There are approximately 21 million college students in the U.S. The vast majority of these future leaders went straight from high school to college. A lot of them will go on to immediately apply to graduate school, or go into full-time employment, once they graduate. While British youth are very familiar with the “gap year travel” concept and work months to save up the funds to travel around the world between high school and college or college and full-time employment, many Americans fear having any gaps in their resume. Coupled with that is the fact that an alarming 62% of Americans do not even hold a passport, according to the U.S. Department of State.
When you want to explore the world, one question that pops up in your head is whether you want to solo backpack, travel with a few of your best friends, or travel with a group. My first grand trip was to Europe with a group called People to People, and there were definitely some pros and cons of traveling with thirty people. To help you make your decision on who will or will not accompany you, here are pros and cons of traveling with a group.
Thailand, Hawaii, Spain: what do these countries have in common? Beaches. Yes, beaches. These areas appeal to those young, bikini ridden travelers who want nothing more than to have a drink while hanging on the beach as well as experience countries and cultures through local nightlife. While there is nothing wrong with enjoying the sand sifting through your toes and having a little fun, traveling can be a much more rewarding experience if you diminish your tunnel vision mindset and explore those areas of the world that are less visited: one of these places being Kraków, Poland.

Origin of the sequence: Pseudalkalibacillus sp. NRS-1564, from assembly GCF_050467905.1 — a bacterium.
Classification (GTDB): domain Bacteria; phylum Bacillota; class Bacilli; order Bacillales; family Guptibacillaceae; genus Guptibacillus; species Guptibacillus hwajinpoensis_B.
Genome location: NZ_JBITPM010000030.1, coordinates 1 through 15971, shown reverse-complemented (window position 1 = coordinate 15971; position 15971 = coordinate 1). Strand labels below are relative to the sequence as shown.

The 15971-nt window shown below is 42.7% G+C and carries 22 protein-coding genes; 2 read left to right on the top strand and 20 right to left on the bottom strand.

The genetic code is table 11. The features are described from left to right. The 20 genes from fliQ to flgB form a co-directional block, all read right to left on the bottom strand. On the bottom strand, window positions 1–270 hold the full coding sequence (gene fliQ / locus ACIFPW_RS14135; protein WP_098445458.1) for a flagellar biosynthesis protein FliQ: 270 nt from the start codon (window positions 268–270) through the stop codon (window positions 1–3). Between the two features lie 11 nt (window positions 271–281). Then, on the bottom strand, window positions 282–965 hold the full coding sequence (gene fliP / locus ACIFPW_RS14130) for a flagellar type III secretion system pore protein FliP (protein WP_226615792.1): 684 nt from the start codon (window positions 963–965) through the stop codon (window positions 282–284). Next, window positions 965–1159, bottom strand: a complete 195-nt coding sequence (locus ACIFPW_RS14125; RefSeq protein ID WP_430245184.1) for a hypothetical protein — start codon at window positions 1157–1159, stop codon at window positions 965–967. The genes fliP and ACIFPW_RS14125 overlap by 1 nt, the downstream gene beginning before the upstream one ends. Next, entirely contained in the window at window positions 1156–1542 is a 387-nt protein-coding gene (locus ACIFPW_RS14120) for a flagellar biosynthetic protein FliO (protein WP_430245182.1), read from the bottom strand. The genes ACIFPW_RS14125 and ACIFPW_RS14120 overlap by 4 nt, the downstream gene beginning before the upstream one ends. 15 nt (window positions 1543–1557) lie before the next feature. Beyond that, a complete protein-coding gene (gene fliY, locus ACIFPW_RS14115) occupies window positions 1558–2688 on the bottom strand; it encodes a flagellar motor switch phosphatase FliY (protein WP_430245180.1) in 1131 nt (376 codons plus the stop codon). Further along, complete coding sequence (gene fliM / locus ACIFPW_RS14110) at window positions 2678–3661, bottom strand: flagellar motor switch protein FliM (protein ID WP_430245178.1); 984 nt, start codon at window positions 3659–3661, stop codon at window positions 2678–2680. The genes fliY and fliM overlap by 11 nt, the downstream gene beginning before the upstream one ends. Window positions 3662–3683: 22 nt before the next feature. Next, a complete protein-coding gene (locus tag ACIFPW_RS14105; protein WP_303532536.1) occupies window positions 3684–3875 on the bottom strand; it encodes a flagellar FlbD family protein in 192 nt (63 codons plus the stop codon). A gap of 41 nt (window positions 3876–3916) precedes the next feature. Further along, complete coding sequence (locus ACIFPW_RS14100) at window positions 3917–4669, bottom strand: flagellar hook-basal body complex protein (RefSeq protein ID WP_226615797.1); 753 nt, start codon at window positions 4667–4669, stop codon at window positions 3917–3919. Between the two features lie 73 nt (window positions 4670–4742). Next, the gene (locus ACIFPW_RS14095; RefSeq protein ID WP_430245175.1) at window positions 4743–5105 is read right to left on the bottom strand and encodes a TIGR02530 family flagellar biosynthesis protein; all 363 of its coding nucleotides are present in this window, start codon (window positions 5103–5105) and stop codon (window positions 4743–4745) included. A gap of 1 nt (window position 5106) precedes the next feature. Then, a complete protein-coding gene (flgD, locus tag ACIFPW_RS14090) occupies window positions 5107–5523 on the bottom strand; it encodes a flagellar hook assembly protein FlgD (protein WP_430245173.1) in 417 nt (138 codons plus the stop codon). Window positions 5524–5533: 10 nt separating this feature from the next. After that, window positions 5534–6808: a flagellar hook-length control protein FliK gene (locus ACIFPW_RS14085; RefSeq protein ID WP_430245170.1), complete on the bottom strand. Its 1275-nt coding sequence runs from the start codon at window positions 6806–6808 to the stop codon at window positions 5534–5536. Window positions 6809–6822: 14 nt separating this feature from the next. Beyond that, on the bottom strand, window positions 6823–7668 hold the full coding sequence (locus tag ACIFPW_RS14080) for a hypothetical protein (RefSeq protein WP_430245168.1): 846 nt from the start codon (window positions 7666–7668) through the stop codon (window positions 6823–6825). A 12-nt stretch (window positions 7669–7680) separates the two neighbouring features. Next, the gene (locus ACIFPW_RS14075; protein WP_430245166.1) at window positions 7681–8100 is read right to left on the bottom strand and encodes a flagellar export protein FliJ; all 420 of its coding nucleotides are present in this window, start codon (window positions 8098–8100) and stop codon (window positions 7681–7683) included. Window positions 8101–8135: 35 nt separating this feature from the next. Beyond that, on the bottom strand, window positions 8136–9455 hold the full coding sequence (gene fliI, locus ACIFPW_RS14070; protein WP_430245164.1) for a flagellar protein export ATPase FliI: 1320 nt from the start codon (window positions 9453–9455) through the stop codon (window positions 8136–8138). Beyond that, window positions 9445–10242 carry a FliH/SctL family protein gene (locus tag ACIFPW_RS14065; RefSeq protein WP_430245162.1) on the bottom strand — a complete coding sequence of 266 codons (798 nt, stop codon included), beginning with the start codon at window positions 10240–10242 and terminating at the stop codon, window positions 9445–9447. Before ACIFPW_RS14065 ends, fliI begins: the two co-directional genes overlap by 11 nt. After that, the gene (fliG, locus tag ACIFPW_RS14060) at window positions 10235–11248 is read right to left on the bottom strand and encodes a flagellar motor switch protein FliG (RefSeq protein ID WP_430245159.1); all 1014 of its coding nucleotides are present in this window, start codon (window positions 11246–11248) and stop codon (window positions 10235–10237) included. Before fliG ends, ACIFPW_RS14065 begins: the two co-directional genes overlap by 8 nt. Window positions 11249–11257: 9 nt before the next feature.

If you’ve ever been on holiday, you’ll know that you only ever end up wearing or using about half the stuff you packed – which is infuriating. Unfortunately, the same thing tends to happen when you study abroad and is ten times more frustrating, as you’re travelling for an extended period of time and therefore every single inch of your suitcase is valuable.
International students who arrive in the US for the first time, students who are studying abroad in the US and visitors to the US for the Thanksgiving holiday have one thing in common – they want to learn more about how Thanksgiving is celebrated, and how they should spend the holiday. Read More
Jet lag, time-zone tiredness, circadian rhythm disorder, cross-over confusion, or whatever you want to call it—it is nature’s own way of saying that some of our technologies have gone too far. Mankind regulates according to an “internal body clock” that tells us when we should be sleeping or waking up. Since it wasn’t designed to travel long distances in short times, we experience a highly unpleasant symptom called “jet lag.” Read More